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What Would You Do With Tom Hardy?

What Would You Do With Tom Hardy?

Tom Hardy
Tom Hardy as Reggie & Ronnie Kray in 'Legend' | Photograph: StudioCanal

 In Legend, Hardy takes on sex, crime, British tradition—and Morrissey

You know what you want to do with Tom Hardy but Hollywood doesn't. Those plush lips, that expressive face, able carriage are enough to make him the most effective actor of the era, yet in movies like The Dark Knight Rises and Mad Max Fury Road Hardy is kept masked and inexpressive--emotionally mute. The new movie Legend, about Ronnie and Reggie Kray, British twin brothers and gangsters of the 1960s, uses Hardy in both roles. He struts his stuff as an actor and potential movie star and is mightily impressive.

Heartthrob actors customarily play on romantic fantasy but Hardy (who co-produced Legend) gives into his inner romance, a private fascination with personality that is the essence of an actor's motivation as well what makes certain performers intensely attractive. Whatever type Hardy portrays, as in his previous tours de force Bronson and Locke, he conveys passion. In Legend, the heinous Krays suggest alter-egos, identical in their psychotic violence but with slightly different styles: Rough-hewn Ronnie reflects the harshness of their lower class upbringing in London's East End and pretty Reginald's single-minded ambition perverts the drive to succeed.

Hardy can be seen relishing these two sides with as much fervor as Bette Davis' stunt twin performances in Dark Ringer and A Stolen Life but with a kitchen-sink dedication to realism. Every scene, every speech has the zest of quick-change artistry; Hardy is cape-flashing, cloud-of-smoke, almost magically mercurial.

Not hard to imagine Hardy's prodigal talent seducing writer-director Brian Helgeland into attempting a psychological epic about a flashy, scandalous era (referred here to as "the secret history of 1960s England") but like a bad hook-up, there's a mismatch of aggressive, overly-clever ideas: Reggie's wife Frances (Emily Browning) provides cynical Sunset Boulevard-style narration and Helgeland apes Scorsese's GoodFellas bravado with half-satirical cultural details (ironic pop songs and nightclub performers) and blunt, showy violence. (Everything that went right in Helgeland's Jackie Robinson bio-pic 41, with Chadwick Boseman and Harrison Ford's uncanny performances, goes wrong here.)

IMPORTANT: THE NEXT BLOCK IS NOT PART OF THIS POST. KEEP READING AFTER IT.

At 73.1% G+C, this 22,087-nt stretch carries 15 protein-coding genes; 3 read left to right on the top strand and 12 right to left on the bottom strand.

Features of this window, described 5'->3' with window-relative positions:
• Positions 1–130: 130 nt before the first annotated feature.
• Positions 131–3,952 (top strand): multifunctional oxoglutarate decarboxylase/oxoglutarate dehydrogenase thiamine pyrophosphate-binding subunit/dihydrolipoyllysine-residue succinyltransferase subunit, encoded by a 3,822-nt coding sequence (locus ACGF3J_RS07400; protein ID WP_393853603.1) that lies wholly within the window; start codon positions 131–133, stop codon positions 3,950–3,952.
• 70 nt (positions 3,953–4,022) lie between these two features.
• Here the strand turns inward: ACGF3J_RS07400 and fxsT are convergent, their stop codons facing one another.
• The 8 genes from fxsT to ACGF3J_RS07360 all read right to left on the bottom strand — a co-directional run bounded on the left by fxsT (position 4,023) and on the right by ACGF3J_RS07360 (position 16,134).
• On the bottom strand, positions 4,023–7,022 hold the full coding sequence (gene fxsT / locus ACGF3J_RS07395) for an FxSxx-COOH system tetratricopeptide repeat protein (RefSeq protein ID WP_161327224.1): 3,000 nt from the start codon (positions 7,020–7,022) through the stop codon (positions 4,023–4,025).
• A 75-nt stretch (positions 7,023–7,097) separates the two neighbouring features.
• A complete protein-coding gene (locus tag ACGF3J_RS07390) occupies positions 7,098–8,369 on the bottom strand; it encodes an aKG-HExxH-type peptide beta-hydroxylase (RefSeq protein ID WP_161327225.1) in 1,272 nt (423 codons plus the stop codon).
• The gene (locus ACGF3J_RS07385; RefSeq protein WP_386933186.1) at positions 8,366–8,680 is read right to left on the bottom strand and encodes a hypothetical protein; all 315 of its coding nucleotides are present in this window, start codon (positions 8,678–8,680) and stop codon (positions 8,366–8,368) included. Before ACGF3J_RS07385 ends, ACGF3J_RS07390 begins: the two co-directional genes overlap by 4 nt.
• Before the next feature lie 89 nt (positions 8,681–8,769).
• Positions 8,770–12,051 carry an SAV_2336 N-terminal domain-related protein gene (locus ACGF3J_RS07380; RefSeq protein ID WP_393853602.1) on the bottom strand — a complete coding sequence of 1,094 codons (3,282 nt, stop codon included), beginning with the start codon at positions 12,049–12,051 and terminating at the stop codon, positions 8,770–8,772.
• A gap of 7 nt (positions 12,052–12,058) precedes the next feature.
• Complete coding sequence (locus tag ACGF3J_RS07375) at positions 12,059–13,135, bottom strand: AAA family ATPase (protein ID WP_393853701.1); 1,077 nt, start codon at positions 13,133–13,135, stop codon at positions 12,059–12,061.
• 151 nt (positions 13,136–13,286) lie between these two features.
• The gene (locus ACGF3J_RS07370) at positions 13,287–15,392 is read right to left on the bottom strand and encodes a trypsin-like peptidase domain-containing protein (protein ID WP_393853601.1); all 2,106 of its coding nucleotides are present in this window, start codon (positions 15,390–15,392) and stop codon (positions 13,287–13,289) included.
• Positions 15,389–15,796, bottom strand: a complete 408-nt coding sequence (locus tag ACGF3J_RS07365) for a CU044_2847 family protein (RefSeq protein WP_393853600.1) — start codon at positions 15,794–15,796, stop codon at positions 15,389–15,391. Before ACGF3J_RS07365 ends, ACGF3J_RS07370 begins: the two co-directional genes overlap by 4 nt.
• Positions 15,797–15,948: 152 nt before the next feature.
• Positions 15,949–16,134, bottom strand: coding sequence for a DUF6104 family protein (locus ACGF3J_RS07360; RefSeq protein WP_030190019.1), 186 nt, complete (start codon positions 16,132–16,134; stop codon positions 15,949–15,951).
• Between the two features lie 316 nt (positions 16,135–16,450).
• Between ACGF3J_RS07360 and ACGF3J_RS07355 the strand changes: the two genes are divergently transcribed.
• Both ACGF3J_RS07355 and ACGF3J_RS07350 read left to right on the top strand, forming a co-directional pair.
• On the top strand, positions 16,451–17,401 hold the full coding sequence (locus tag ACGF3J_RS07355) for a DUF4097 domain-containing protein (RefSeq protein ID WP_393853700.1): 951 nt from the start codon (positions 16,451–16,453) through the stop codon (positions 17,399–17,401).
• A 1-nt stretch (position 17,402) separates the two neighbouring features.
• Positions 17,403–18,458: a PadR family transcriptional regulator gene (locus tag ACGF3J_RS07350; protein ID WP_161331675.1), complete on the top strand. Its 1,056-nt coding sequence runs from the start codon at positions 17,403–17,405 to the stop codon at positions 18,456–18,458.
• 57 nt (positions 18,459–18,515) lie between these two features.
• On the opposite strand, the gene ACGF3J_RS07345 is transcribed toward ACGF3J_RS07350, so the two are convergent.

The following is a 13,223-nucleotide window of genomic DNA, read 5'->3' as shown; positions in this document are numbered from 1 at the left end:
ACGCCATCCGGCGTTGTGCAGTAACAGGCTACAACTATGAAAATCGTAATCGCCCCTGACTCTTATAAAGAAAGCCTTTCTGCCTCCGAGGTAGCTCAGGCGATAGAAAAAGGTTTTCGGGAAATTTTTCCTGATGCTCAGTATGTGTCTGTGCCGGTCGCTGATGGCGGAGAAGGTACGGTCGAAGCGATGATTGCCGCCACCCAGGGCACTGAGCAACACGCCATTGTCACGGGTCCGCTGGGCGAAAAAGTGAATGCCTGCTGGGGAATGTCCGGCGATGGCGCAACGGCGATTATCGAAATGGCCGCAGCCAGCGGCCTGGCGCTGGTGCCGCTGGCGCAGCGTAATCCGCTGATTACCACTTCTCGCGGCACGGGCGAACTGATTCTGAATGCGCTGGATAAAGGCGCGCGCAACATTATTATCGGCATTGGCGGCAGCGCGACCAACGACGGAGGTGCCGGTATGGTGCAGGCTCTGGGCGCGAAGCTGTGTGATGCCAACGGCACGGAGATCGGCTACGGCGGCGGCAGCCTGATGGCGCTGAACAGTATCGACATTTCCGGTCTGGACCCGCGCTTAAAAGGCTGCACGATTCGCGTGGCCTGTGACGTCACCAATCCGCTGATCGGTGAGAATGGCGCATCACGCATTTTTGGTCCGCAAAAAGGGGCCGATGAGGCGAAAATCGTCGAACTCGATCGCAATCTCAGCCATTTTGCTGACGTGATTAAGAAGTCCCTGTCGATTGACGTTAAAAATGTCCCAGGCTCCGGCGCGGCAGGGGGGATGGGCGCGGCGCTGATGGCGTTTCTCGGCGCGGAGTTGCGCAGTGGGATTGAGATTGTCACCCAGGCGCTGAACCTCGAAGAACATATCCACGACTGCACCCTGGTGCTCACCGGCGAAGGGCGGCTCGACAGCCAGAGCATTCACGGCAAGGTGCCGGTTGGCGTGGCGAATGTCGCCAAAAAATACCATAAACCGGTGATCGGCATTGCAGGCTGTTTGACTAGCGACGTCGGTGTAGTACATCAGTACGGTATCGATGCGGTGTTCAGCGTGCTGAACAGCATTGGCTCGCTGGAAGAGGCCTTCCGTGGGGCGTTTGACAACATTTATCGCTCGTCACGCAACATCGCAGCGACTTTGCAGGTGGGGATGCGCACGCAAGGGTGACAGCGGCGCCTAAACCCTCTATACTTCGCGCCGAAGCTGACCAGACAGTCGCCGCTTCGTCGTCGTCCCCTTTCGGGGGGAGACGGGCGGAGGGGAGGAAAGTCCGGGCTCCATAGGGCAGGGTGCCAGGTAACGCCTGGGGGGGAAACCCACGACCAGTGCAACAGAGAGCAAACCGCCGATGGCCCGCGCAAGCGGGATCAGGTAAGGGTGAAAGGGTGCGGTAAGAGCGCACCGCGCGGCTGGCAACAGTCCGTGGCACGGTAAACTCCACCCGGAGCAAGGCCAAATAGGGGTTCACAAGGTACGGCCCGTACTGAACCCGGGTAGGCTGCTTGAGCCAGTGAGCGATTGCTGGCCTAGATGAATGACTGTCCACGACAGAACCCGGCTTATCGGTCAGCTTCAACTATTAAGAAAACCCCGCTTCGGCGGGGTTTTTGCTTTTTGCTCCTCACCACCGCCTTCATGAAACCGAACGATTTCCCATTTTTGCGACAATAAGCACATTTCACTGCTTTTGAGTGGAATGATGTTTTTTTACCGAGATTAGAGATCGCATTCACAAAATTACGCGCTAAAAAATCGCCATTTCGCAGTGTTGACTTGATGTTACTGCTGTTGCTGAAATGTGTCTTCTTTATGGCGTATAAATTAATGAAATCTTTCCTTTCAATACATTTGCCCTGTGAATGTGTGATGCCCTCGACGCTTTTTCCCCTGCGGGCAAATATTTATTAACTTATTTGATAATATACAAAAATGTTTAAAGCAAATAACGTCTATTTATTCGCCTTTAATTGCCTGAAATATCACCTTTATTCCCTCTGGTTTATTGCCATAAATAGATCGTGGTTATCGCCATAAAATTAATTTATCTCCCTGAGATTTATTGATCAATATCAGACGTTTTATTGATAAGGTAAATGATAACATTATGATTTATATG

This leaves Hardy with a double-duty burden to work out alternating details of British machismo: Ronnie the brute and Reggie the laddish psychopath. It's the same challenge Morrissey faced in his 1990 single "The Last of the Famous International Playboys" which explored obsession with the Krays as tabloid stars and fearsome figures of Britain's misanthropic class wars. Morrissey challenged his/our romance with tough-guy eroticism. "I never wanted to kill/ I am not naturally evil/ Such things I do just to make myself more attractive to you/ Have I failed?" The last question brought moral judgment to the cultural crisis that so many filmmakers from Scorsese to Tarantino to early Guy Ritchie fall into, peddling aggression without owning up to sadism.

Hardy exposes that sickness. His schizo-twin characterizations raise Morrissey's homeboy query ("Reggie, Ronnie...Do you know my face?") yet Helgeland settles for banal sibling rivalry ("You don't understand me. I'm very fragile myself" and "I killed him because I can't kill you!"). The social horror of the Krays is reduced to some kind of berserk Robin Hoody tale.

It's a brilliant idea for Hardy to take on the Krays. A sexy great actor is needed to out the contradictions of crime, tradition, patriotism and masculine identity. His Reggie face is dreamy; his Ronnie face a comic riposte. Ronnie lists an amusing menu of boys ("Italian, a Greek, I had a Negro") and admits "I'm a homosexual. I'm a giver, I'm not a receiver. You should not hide what you are." And Hardy's sad-monster Ronnie face challenges easy empathy.

Legend needs a less pretentious title (one that doesn't interfere with Tom Cruise's Ridley Scott fantasy) and Hardy needed a genius British director--Ken Russell, Alex Cox, maybe Edgar Wright--who could appreciate his nuances and balance a nation's authentic fascination and shame.

Legend opens in New York and Los Angeles Nov. 20 and wider Dec. 11. Watch the trailer below:

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